Below is an article that caught my attention. The challenges of the woman in this article may be a bit different – the mindset is one we all can learn from.
“We get to choose how we experience roadblocks in life, there’s always possibility and choice….”
As she points out, she is discovering her way of managing her health issues. The magic is not in any one thing she is doing, but instead that she is designing her own plan for what works best for her.
Each of us can design our own plan based upon what works best for ourselves and choose the people and communities to play the supporting roles.
“The fact that the possibility of change and growth always exists is a very exciting one, and when I’m not able to see this, I have learned I can ask others to remind me.”
I hope you enjoy the article!
Keep Moving, Be Well
Life-altering changes for Millbury native
By Dave Greenslit
September 30. 2015 6:00AM
Things were difficult for Christine Croteau. Then they got worse, much worse.
Throughout her teens, the Millbury native suffered from anxiety and severe depression. She persevered, graduating from St. Mary’s High School in Worcester, then earning degrees at the College of the Holy Cross and Assumption College.
At one point, however, she says she was on a “cocktail” of eight psychotropic drugs. One of the drugs she took, now known to raise blood glucose levels and required to carry a warning, gave her type 1 diabetes, she believes. And that began a downward spiral that bottomed out with suicide attempts and psychiatric hospitalizations.
But these days, Croteau, 42, has turned things around, using a combination of traditional and alternative medicines, diet and exercise, meditation and yoga, art, love of the outdoors and connections to family, friends and community to take charge of her life.
“We get to choose how we experience roadblocks in life,” she said last week in an interview in her Worcester apartment before chopping up organic vegetables for a later meal and heading out for a bike ride and a little running. “There’s always possibility and choice, and it’s easier to do in a community than alone.”
Her medical team at UMass Memorial Health Care is one part of that community, and Croteau’s progress has not gone unnoticed among those providers. Her story, and a photo of her at the finish of a half-marathon in June, will be posted on the wall of the UMass endocrinology department.
Croteau was in her second semester of graduate school at Assumption when she was diagnosed with type 1 diabetes, which she said was rare. Usually adults develop type 2 diabetes. After finishing her master’s, moving and starting work, she found managing the disease to be overwhelming.
“All my attention was being placed on, ‘How do I do this?” she said. Already in the throes of depression, she said diabetes further affected her mood, as well as cognition and diet.
“I couldn’t live the same lifestyle I had,” she said.
Croteau moved back to the area, partly because diabetes has so many ramifications and she wanted her health care providers in one place. But, feeling that in the past mainstream medicine had let her down, she also began less traditional ways to help herself. And that led to complementary care that included chiropractic, acupuncture, reiki and massage, as well as healthy doses of exercise and a vegan diet.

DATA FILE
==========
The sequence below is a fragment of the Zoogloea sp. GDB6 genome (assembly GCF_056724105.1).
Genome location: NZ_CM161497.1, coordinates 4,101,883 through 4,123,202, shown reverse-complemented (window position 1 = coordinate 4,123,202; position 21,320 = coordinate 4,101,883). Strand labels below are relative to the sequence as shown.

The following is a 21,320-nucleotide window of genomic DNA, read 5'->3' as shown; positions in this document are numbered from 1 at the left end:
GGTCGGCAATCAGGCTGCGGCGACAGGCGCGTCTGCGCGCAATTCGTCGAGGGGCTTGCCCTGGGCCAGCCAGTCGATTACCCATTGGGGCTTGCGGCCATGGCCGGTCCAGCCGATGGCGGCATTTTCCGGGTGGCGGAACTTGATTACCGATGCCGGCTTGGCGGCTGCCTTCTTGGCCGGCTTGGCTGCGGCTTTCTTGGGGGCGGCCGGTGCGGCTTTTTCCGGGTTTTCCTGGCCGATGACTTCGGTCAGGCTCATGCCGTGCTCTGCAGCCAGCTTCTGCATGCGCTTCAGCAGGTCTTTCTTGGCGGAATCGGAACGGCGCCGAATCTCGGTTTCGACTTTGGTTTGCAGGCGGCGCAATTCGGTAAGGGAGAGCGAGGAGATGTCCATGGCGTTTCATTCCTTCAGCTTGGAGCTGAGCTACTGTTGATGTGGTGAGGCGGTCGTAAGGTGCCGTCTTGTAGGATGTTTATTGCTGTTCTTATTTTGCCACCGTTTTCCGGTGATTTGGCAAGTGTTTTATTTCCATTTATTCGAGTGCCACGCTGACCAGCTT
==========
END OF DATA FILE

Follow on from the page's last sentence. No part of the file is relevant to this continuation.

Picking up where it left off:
She’s still tweaking the combination of all those things.
“I am not saying that what I have done is for everyone or that people should even try them,” she wrote for the story she submitted to UMass. “I am simply sharing what has worked for me.”
So far, Croteau is happy with the results. She teaches yoga and meditation, has dropped 40 pounds through diet and exercise, has less pain and no inflammation. And she no longer takes psychotropic medication.
Never an athlete, she now runs, swims and bikes. With a half-marathon, which she ran in June in Worcester, under her belt, she’s training for a full marathon this fall in Hartford, and is thinking about a triathlon at some point, as well. Finisher medals and race numbers are proudly attached to her front door.
Her weekly exercise regimen includes two strength training sessions; three or four days of running; biking or swimming, depending on the weather; and yoga that she does three to five times for herself and twice in classes she teaches for low-income people and the disabled at First Unitarian Church in Worcester.
Croteau credits her state-of-the-art insulin pump with making her participation in long distance sports possible. The waterproof device, worn at the waist, continually monitors her blood sugar, which she can check with the push of a button. She says one of her doctors at UMass, endocrinologist Samir Malkani, pushed for her insurance to pay for the pump after coverage was initially denied.
According to the American Diabetes Association, the drug Croteau believes caused her diabetes, Zyprexa, is more likely to cause the disease than any other anti-psychotic medication. Croteau says its label did not include a blood sugar warning when she took the drug, but now it does, as well as the possibility it could cause weight gain and high cholesterol.
Zyprexa’s manufacturer, Eli Lilly, has paid more than $1 billion to settle lawsuits over the drug’s side effects. Croteau says she is not party to any of those suits.
She hopes her experience will help others cope. She says that when a 19-year-old was diagnosed with diabetes at UMass and thought life as he knew it was over, the nurse practitioner pictured with Croteau at the finish line of the half-marathon, Nancy Sidholme, showed him that photo.
“The fact that the possibility of change and growth always exists is a very exciting one,” Croteau wrote to UMass. “And when I’m not able to see this, I have learned I can ask others to remind me.”